Urban families no longer make their butter at home. Gone are the days when cream was removed from milk and butter was made from it. The process is too cumbersome and has been gradually replaced by packaged branded butter available from a low of Rs 42 to high of Rs 46 per 100gm. Nutritionally speaking, table butter has roughly 80% milk fat (mostly saturated), 12 to 16% water, 2% non-fat milk solids (lactose, protein), and 2-3% added salt. It is the most concentrated of dairy products, containing about 740 kilocalories per 100 grams (210 kilocalories per ounce). Butter is also a good source of Vitamin A and has a little bit of Vitamin D as well. Of all of these attributes, which have the most say in determining the quality of the butter, seven brands account for a large bulk of butter sold at retail and consumed in urban households. Consumer Voice evaluated these seven brands of table butter on attributes as per their importance and relevance. They included the well known Amul, Mother Diary, Govardhan, Vita, DMS, Verka and Paras. Each of these brands was tested in a NABL accredited lab by Consumer Voice after samples were bought at retail without knowledge of brand owners. The findings from Consumer Voice test results have revealed, among other things, whether the brands have the minimum 80% milk fat as specified by the food standards.
Test criteria scores for testing butter
The lab tested the seven brands on a range of quality, safety and acceptability parameters. These included milk fat, milk solids not fat, curd, moisture, acidity and common salt. The brands were further subjected to adulteration tests, microbiological tests and sensory tests. The tests were based on FSSAI regulations, Agmark standard and IS 13690 standard for butter. Each of these criteria were allotted and pre determined weightage which was computed as a score out of 100 for each brand based on lab test results. Vita scored the highest at 93/100 followed by Verka 91/100 , DMS 89/100. They were closely followed by Mother Diary and Govardhan at 87/100 each. Amul and Paras scored 86/100 and 84/100 respectively. The reason that they scored differently is because of their differences in nutritional content found by test results.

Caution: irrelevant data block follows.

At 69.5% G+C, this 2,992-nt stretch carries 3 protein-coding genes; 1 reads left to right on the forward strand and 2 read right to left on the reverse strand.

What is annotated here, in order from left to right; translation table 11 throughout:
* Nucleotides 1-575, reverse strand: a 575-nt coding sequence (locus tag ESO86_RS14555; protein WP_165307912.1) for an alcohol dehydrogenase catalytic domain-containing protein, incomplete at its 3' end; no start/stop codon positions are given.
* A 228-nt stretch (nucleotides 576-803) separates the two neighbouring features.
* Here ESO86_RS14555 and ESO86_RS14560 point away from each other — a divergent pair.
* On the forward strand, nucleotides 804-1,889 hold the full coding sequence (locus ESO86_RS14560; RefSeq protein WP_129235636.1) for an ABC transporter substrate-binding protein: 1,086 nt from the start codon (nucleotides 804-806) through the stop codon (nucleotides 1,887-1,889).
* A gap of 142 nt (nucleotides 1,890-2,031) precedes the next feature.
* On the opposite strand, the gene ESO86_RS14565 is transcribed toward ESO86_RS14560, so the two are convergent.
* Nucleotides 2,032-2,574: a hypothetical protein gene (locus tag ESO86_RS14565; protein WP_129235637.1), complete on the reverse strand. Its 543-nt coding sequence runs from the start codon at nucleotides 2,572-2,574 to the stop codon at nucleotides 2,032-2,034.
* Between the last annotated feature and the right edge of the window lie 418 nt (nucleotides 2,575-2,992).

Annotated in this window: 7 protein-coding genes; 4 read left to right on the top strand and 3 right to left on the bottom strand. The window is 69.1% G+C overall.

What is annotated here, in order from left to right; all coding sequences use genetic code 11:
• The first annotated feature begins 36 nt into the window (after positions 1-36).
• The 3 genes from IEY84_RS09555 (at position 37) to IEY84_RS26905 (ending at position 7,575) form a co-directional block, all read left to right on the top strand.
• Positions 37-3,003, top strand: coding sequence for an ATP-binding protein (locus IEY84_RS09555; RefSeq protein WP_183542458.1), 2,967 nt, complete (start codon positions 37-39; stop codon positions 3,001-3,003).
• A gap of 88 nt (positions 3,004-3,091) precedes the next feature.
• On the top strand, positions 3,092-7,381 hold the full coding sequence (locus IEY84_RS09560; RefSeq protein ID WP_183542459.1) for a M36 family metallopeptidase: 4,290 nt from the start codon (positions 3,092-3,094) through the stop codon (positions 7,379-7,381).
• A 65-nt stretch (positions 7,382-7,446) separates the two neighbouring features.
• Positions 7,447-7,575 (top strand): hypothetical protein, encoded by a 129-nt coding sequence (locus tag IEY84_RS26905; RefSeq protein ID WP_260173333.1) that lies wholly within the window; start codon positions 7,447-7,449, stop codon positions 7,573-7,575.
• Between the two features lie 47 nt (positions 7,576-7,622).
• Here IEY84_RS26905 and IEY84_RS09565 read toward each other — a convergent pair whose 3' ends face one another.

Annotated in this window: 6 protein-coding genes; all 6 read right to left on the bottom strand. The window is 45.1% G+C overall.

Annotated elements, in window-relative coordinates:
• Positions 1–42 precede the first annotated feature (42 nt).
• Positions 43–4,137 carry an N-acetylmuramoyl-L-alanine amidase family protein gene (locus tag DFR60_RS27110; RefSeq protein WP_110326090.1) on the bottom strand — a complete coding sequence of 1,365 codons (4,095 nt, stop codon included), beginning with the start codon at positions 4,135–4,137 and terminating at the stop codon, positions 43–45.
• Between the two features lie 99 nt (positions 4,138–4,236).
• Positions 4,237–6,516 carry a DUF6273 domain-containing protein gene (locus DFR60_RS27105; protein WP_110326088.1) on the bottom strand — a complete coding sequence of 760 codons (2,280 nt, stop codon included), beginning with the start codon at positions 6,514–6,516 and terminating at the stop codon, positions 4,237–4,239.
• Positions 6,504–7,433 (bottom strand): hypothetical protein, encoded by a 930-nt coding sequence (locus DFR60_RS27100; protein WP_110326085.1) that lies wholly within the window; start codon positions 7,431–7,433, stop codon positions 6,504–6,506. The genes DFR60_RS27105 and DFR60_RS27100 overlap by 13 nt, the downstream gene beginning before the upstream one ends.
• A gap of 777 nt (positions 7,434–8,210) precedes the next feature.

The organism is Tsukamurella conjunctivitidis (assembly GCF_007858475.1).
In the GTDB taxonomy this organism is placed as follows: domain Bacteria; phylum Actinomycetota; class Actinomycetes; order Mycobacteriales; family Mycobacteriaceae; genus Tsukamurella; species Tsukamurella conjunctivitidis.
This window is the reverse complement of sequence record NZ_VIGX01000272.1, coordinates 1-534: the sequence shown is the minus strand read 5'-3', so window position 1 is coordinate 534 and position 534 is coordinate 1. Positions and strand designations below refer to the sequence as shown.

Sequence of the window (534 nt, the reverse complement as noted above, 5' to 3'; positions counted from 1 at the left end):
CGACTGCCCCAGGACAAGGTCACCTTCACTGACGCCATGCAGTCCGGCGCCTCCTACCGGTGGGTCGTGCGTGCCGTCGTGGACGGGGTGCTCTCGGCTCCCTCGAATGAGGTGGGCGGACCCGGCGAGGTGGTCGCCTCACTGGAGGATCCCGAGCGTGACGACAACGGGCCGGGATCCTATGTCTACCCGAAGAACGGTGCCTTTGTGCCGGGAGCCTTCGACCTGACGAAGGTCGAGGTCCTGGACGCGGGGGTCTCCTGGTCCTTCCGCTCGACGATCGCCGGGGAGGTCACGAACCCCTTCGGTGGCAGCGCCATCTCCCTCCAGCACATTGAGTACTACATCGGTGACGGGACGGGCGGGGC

It is the most important constituent of butter. Fat is an essential part of any balanced diet, providing essential fatty acids, fat-soluble vitamins and a concentrated source of energy. As per Dietary Guidelines for Indians by National Institute of Nutrition, Hyderabad, 2011, diets of young children and adolescents should contain about 30 grams to 50 grams fat per day. So, a higher amount of milk fat is better for consumers. Milk has mainly two parts: fat and solids not fat (SNF). Apart from fat, all other solids such as vitamins, minerals, protein and lactose together make up SNF.
As per national standards, the minimum requirement for milk fat in table butter is 80%. In the Consumer Voice test fat percentage was above the minimum requirement in all brands. Vita and Verka (83.9% each) had the highest fat content followed by DMS (82.8%). These three brands were among the top three scorers only because of their fat content which has a weight of 30% score.
How do we test adulteration in butter? In case of adulteration milk fats may be substituted by other types of cheaper fats. This can be verified by lab tests. Reichert-Meissl (RM) value of extracted fat is tested in a lab. It determines adulteration. All tested brands met the requirement set by FSS Regulations.
Another test is Butyro-refractometer (BR) reading of extracted fat. BR reading can be used to check adulteration, if any, of milk fat. An increase in BR reading indicates adulteration with vegetable oil. BR reading can be used to check adulteration, if any, of milk fat. An increase in BR reading indicates adulteration with vegetable oil.